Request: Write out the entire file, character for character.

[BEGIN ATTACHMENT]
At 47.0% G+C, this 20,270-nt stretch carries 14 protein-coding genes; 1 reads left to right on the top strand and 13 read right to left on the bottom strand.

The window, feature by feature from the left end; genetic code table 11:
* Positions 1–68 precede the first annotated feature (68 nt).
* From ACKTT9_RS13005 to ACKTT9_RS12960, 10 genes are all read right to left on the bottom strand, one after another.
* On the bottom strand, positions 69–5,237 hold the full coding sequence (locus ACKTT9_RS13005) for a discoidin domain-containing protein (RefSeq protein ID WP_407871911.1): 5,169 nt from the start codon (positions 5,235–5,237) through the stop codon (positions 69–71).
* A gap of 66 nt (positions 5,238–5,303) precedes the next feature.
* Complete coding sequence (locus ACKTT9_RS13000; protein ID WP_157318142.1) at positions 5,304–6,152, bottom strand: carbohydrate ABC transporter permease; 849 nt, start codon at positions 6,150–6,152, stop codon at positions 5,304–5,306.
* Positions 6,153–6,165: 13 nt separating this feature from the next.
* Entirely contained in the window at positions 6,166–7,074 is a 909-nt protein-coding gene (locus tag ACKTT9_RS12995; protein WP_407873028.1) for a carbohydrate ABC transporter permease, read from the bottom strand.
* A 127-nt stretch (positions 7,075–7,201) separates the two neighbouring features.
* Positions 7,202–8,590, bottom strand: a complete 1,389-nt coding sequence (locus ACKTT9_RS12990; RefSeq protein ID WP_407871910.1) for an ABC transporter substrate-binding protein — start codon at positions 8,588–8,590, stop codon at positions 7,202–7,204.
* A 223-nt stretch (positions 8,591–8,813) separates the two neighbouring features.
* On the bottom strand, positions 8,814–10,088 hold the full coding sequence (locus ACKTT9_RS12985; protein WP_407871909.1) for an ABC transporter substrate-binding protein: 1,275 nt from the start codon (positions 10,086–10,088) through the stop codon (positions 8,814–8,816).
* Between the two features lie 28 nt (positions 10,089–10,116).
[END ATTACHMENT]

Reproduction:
At 47.0% G+C, this 20,270-nt stretch carries 14 protein-coding genes; 1 reads left to right on the top strand and 13 read right to left on the bottom strand.

The window, feature by feature from the left end; genetic code table 11:
* Positions 1–68 precede the first annotated feature (68 nt).
* From ACKTT9_RS13005 to ACKTT9_RS12960, 10 genes are all read right to left on the bottom strand, one after another.
* On the bottom strand, positions 69–5,237 hold the full coding sequence (locus ACKTT9_RS13005) for a discoidin domain-containing protein (RefSeq protein ID WP_407871911.1): 5,169 nt from the start codon (positions 5,235–5,237) through the stop codon (positions 69–71).
* A gap of 66 nt (positions 5,238–5,303) precedes the next feature.
* Complete coding sequence (locus ACKTT9_RS13000; protein ID WP_157318142.1) at positions 5,304–6,152, bottom strand: carbohydrate ABC transporter permease; 849 nt, start codon at positions 6,150–6,152, stop codon at positions 5,304–5,306.
* Positions 6,153–6,165: 13 nt separating this feature from the next.
* Entirely contained in the window at positions 6,166–7,074 is a 909-nt protein-coding gene (locus tag ACKTT9_RS12995; protein WP_407873028.1) for a carbohydrate ABC transporter permease, read from the bottom strand.
* A 127-nt stretch (positions 7,075–7,201) separates the two neighbouring features.
* Positions 7,202–8,590, bottom strand: a complete 1,389-nt coding sequence (locus ACKTT9_RS12990; RefSeq protein ID WP_407871910.1) for an ABC transporter substrate-binding protein — start codon at positions 8,588–8,590, stop codon at positions 7,202–7,204.
* A 223-nt stretch (positions 8,591–8,813) separates the two neighbouring features.
* On the bottom strand, positions 8,814–10,088 hold the full coding sequence (locus ACKTT9_RS12985; protein WP_407871909.1) for an ABC transporter substrate-binding protein: 1,275 nt from the start codon (positions 10,086–10,088) through the stop codon (positions 8,814–8,816).
* Between the two features lie 28 nt (positions 10,089–10,116).